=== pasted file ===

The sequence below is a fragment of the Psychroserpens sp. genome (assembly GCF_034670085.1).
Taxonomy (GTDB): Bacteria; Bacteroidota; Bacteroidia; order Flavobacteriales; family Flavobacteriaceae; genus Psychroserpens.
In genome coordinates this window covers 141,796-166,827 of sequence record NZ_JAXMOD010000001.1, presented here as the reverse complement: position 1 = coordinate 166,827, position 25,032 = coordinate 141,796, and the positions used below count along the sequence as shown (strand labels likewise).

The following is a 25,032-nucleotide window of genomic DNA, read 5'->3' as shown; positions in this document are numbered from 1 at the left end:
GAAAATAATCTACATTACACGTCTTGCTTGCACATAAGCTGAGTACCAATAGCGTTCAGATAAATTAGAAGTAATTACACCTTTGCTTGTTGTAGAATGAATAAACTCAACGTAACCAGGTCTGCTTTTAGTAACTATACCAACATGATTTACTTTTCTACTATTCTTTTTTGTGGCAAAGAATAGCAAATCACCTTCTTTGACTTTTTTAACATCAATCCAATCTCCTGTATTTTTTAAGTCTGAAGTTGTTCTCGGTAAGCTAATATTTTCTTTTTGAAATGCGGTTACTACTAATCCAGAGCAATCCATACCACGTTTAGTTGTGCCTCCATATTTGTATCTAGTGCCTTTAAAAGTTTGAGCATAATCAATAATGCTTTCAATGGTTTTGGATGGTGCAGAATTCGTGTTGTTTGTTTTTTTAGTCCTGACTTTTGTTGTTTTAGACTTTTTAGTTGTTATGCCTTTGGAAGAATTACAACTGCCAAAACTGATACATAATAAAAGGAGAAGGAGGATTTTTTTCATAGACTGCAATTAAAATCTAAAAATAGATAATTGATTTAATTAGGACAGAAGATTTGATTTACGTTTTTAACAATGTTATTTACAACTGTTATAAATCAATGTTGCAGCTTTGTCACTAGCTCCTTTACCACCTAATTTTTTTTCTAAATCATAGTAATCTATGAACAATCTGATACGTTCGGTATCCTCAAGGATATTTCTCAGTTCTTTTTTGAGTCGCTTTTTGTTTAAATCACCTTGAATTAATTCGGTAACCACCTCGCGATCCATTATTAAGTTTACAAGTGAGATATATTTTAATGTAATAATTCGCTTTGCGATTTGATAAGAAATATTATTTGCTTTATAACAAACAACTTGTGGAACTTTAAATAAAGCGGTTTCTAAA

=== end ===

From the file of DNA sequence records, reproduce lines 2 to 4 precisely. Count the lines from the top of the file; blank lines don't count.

Taxonomy (GTDB): Bacteria; Bacteroidota; Bacteroidia; order Flavobacteriales; family Flavobacteriaceae; genus Psychroserpens.
In genome coordinates this window covers 141,796-166,827 of sequence record NZ_JAXMOD010000001.1, presented here as the reverse complement: position 1 = coordinate 166,827, position 25,032 = coordinate 141,796, and the positions used below count along the sequence as shown (strand labels likewise).

The following is a 25,032-nucleotide window of genomic DNA, read 5'->3' as shown; positions in this document are numbered from 1 at the left end: